Verification Updated for 2021
If you have a business account on Twitter, you may be pleased to know Twitter’s blue tick verification is back, but this time it comes with a new and improved verification process.
Like the original, Twitter’s blue tick verification is intended to sort genuine Twitter accounts from fakes and imposters but will it work this time? Let’s take a look at Twitter’s blue tick verification update for 2021 in more detail and remind ourselves of what went wrong the first time.
What is Twitter’s Blue Tick Verification?
When it was launched back in 2009, Twitter’s blue checkmark was intended to reassure users that a profile was the genuine account of the famous person or company it said it was.
So if you clicked on an account named @beyonce and it had the blue tick by the profile name, users should have been able to trust that this was the authentic account of Beyonce Knowles.
At the time, celebrities, brands, and the public were flocking to Twitter in huge numbers, and it was tough to tell star or brand pages from fan or spoof pages.
The original Twitter blue tick verification process was supposed to ensure false accounts were identified as such. If the blue checkmark was present by an account name, people were supposed to be able to assume any Tweets were direct from the source.
But it didn’t work. Twitter’s blue tick is often confused as being an official recommendation from Twitter of a must-see account, or an account where all the information displayed is factually accurate. This is not the case.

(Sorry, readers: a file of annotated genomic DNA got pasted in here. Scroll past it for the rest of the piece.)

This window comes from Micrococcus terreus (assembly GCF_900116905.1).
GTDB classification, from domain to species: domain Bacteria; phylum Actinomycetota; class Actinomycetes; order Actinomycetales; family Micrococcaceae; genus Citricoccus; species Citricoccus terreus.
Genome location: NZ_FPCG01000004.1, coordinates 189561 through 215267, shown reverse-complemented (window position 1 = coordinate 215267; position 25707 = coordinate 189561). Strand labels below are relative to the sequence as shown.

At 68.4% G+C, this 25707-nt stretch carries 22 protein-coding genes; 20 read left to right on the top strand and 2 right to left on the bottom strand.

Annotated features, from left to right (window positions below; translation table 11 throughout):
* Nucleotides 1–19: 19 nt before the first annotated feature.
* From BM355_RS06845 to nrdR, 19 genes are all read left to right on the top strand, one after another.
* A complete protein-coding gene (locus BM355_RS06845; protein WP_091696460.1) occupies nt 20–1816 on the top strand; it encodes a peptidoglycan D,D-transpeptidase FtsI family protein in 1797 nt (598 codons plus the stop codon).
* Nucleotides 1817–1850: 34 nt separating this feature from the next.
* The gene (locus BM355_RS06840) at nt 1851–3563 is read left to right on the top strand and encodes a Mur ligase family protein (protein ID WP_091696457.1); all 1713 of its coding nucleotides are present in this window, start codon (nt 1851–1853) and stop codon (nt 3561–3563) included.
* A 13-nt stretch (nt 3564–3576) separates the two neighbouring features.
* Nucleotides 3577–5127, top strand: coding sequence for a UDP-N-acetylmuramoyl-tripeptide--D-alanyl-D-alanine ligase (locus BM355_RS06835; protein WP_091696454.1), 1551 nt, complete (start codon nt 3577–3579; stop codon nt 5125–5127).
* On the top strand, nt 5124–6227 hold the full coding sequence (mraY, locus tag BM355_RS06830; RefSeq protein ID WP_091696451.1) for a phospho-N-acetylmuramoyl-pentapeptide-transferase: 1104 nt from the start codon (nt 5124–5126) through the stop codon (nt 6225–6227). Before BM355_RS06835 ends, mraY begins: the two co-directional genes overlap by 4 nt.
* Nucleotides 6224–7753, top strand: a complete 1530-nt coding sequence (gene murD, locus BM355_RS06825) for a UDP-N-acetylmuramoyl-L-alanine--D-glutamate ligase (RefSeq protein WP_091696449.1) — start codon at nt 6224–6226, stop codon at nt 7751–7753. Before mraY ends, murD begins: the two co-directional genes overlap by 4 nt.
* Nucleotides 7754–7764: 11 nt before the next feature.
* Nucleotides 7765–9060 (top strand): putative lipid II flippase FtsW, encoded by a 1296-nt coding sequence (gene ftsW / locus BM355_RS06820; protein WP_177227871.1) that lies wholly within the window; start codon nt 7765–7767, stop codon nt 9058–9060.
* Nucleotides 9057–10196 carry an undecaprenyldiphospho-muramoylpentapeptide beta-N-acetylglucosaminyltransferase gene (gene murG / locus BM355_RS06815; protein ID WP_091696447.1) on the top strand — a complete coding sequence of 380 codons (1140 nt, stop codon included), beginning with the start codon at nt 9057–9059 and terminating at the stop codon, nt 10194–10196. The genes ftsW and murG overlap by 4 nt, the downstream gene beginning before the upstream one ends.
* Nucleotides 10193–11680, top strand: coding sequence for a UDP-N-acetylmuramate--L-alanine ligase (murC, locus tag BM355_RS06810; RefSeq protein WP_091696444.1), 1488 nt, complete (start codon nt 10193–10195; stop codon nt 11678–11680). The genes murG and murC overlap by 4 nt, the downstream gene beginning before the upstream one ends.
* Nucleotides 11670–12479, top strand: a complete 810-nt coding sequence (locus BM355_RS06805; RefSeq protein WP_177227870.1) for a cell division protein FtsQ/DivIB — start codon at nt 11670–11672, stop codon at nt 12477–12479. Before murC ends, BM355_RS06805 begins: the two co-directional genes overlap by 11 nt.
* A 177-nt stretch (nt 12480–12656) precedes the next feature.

Why did Twitter Blue Tick Verification Stop?
Instead of building trust, the blue checkmark became a worthless watermark – anyone could get it.
For the first seven years, Twitter contacted celebrities and brands to check which accounts truly did belong to them. Back in 2009, the brief was to give verification to public figures or brands of public interest. This select group of verified users totalled just under 200,000 accounts of celebrities, politicians and large companies.
Interestingly, industry experts were quick to note that these accounts also benefited from access to anti-harassment tools that would be welcome functions for all users. Yet nothing happened, and complaints against Twitter about trolling, fake accounts, dubious users and fake news have only continued to grow since then.
At the end of 2016, Twitter started to tweet open invitations to their user base of over 300 million users for anyone to apply to have their account verified with a blue tick.
The old Requirements for Blue Tick Verification
Users had to complete a form online with their:
- phone number
- email address
- profile photo
- reason for needing verified status.
It was also advantageous to have a well-known stage name or a real name as your account name, a recognisable profile photo, a website URL and even a government ID if it related to your industry.
The reason given by Twitter for opening up the blue checkmark to all was that it would open verification to content creators and influencers, promoting better connections and higher quality content.
Industry experts hoped the change would lead to a decline in the number of anonymous accounts frequently used by spammers and trolls.
The floodgates opened, and as you can imagine, the system quickly came to a grinding halt in 2017. If everyone has a blue checkmark – its intended value is lost. Moreover, Twitter users saw accounts with a blue checkmark were seen as having a higher status and official recommendation from Twitter, meaning more clicks and traffic for verified users.